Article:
The leaders of the American Revolution are often referred to as the Founding Fathers of the United States, but several of them might also be called The Fermenting Fathers. And like the nation itself, the current story of brewing in America is one of independence, wild highs and lows, and of course, revolution.
A BRIEF HISTORY
Although it’s comparatively a young nation, the US has a fairly rich brewing history, beginning with its first president George Washington. Washington, Thomas Jefferson and James Madison were all brewers to one degree or another, Washington was such an advocate for beer that he demanded his troops still receive their ration of a quart of porter, even when the Continental Congress tried to cut them off due to the war’s cost. For his part, Madison proposed a national brewery for the fledgling country and even wanted establish a governmental position of Secretary of Beer.
Yet while these early proponents of brewing led to a flourishing beer culture that reached its peak in 1873, when more than 4,000 breweries dotted the still emerging country, there have plenty of times when America’s beer glass seemed half empty, not half full. This draught drought reached a nadir in 1919 when the US Congress passed an amendment to the Constitution commonly called Prohibition. The law effectively shut down the creation and sales of all alcoholic beverages, including beer.
This meant, of course, that anyone in the brewing business had to find other means of making money, and while the larger brewers switched making other products such as malt syrup and malted milk, most of the smaller operations were forced to shut down, never to recover. It took 14 years to reverse this tragic mistake in legislation, far too late for most brewers to get back in the game. While there were more than 1,500 breweries right before Prohibition, there were fewer than 500 a decade after its repeal – a number that would shrink further in years to come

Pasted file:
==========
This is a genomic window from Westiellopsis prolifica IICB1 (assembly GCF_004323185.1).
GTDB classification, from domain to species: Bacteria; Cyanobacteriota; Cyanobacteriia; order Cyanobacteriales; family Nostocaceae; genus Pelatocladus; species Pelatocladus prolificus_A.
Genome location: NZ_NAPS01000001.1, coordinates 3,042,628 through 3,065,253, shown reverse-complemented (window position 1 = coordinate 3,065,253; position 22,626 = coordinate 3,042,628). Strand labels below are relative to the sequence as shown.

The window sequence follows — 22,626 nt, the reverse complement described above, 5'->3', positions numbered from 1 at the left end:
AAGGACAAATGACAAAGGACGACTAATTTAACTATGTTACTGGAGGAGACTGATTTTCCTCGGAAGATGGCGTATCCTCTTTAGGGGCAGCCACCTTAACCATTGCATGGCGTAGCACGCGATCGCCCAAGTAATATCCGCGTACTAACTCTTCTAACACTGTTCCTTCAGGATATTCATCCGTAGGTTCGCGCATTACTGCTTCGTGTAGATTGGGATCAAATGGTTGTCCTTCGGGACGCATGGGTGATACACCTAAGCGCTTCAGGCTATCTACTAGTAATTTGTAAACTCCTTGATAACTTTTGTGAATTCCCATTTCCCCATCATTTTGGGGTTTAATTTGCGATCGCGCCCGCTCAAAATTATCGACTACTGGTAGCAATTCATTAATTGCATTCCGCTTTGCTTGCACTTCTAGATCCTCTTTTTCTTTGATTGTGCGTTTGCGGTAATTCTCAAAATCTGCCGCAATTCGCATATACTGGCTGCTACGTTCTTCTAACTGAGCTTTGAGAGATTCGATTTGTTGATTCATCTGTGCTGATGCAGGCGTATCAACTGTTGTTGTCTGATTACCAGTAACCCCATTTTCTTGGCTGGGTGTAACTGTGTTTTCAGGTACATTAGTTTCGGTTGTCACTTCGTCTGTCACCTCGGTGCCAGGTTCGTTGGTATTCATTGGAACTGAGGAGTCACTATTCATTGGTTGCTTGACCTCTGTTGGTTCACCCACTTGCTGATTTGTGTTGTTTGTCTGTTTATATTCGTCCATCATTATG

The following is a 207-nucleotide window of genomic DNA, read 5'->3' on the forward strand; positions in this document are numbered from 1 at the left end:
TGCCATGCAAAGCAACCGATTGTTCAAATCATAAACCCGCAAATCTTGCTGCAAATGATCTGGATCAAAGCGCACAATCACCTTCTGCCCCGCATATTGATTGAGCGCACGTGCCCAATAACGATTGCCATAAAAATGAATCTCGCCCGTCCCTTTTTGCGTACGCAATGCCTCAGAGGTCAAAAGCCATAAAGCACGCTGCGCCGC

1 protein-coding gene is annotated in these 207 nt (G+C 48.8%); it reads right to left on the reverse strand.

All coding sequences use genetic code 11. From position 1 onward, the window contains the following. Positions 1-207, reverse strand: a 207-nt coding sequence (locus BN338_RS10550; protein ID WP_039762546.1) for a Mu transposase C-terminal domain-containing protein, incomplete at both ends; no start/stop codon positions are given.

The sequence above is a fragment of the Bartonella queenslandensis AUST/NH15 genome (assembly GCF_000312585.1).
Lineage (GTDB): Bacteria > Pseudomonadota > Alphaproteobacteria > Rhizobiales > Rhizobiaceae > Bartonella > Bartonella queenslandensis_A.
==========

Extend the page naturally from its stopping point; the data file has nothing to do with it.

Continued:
So from the 1930s through to the 1970s, the beer trade was dominated by Anheuser Busch, Miller and Pabst, as well as a few larger regional companies such as Coors, Schlitz and Schaefer and Ballantine. But even some of these second-tier breweries found it hard to survive and by the late 1970s, many had shut down.
Bud, the “King of Beers” was truly king of American brewing, with Miller a close second. Coors, a smaller brewery in Colorado, found its niche with the counter culture – this despite the fact that the Coors family was staunchly conservative politically. By the end of the 1970s, there were fewer than 50 breweries in the entire nation – less than one per state. And business analysts forecast that soon that number would fall to 10 or fewer.
Article continues in Issue 23 of Beers of the World Magazine